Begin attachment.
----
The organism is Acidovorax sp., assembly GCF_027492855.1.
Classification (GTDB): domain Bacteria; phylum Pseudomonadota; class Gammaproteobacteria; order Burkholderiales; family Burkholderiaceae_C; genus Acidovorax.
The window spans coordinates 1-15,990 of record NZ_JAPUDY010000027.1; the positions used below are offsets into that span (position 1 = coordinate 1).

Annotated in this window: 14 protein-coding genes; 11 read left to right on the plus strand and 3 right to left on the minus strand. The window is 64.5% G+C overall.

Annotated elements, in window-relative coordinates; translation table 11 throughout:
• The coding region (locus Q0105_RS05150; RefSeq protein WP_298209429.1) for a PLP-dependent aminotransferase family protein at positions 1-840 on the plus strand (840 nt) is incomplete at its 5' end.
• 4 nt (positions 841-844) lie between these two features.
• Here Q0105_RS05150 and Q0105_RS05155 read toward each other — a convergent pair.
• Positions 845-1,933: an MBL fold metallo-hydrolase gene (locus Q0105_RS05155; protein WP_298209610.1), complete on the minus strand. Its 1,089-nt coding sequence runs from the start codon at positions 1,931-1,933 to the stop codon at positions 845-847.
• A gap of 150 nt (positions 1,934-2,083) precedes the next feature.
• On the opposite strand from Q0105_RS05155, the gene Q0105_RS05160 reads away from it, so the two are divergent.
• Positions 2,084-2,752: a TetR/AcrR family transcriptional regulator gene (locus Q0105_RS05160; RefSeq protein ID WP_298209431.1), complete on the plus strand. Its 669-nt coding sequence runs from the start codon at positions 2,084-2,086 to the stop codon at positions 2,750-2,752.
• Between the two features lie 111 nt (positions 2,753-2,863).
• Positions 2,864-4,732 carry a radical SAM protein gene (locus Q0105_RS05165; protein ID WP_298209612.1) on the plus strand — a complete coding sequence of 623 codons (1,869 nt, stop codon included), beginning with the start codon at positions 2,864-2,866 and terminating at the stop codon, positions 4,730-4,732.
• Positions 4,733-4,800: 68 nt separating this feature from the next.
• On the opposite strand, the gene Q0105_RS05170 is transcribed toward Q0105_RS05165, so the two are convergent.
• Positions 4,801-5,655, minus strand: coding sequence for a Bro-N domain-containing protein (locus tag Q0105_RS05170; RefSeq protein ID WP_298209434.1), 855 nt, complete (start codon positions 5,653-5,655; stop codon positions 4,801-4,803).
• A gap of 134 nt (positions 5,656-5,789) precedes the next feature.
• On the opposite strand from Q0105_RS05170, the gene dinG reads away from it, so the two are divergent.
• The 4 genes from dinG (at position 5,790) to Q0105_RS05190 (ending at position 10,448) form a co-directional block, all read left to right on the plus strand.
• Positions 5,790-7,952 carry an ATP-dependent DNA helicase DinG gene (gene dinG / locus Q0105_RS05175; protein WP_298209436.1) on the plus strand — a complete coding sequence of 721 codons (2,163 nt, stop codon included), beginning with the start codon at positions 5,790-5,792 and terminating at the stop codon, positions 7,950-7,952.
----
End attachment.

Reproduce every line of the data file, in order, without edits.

The organism is Acidovorax sp., assembly GCF_027492855.1.
Classification (GTDB): domain Bacteria; phylum Pseudomonadota; class Gammaproteobacteria; order Burkholderiales; family Burkholderiaceae_C; genus Acidovorax.
The window spans coordinates 1-15,990 of record NZ_JAPUDY010000027.1; the positions used below are offsets into that span (position 1 = coordinate 1).

Annotated in this window: 14 protein-coding genes; 11 read left to right on the plus strand and 3 right to left on the minus strand. The window is 64.5% G+C overall.

Annotated elements, in window-relative coordinates; translation table 11 throughout:
• The coding region (locus Q0105_RS05150; RefSeq protein WP_298209429.1) for a PLP-dependent aminotransferase family protein at positions 1-840 on the plus strand (840 nt) is incomplete at its 5' end.
• 4 nt (positions 841-844) lie between these two features.
• Here Q0105_RS05150 and Q0105_RS05155 read toward each other — a convergent pair.
• Positions 845-1,933: an MBL fold metallo-hydrolase gene (locus Q0105_RS05155; protein WP_298209610.1), complete on the minus strand. Its 1,089-nt coding sequence runs from the start codon at positions 1,931-1,933 to the stop codon at positions 845-847.
• A gap of 150 nt (positions 1,934-2,083) precedes the next feature.
• On the opposite strand from Q0105_RS05155, the gene Q0105_RS05160 reads away from it, so the two are divergent.
• Positions 2,084-2,752: a TetR/AcrR family transcriptional regulator gene (locus Q0105_RS05160; RefSeq protein ID WP_298209431.1), complete on the plus strand. Its 669-nt coding sequence runs from the start codon at positions 2,084-2,086 to the stop codon at positions 2,750-2,752.
• Between the two features lie 111 nt (positions 2,753-2,863).
• Positions 2,864-4,732 carry a radical SAM protein gene (locus Q0105_RS05165; protein ID WP_298209612.1) on the plus strand — a complete coding sequence of 623 codons (1,869 nt, stop codon included), beginning with the start codon at positions 2,864-2,866 and terminating at the stop codon, positions 4,730-4,732.
• Positions 4,733-4,800: 68 nt separating this feature from the next.
• On the opposite strand, the gene Q0105_RS05170 is transcribed toward Q0105_RS05165, so the two are convergent.
• Positions 4,801-5,655, minus strand: coding sequence for a Bro-N domain-containing protein (locus tag Q0105_RS05170; RefSeq protein ID WP_298209434.1), 855 nt, complete (start codon positions 5,653-5,655; stop codon positions 4,801-4,803).
• A gap of 134 nt (positions 5,656-5,789) precedes the next feature.
• On the opposite strand from Q0105_RS05170, the gene dinG reads away from it, so the two are divergent.
• The 4 genes from dinG (at position 5,790) to Q0105_RS05190 (ending at position 10,448) form a co-directional block, all read left to right on the plus strand.
• Positions 5,790-7,952 carry an ATP-dependent DNA helicase DinG gene (gene dinG / locus Q0105_RS05175; protein WP_298209436.1) on the plus strand — a complete coding sequence of 721 codons (2,163 nt, stop codon included), beginning with the start codon at positions 5,790-5,792 and terminating at the stop codon, positions 7,950-7,952.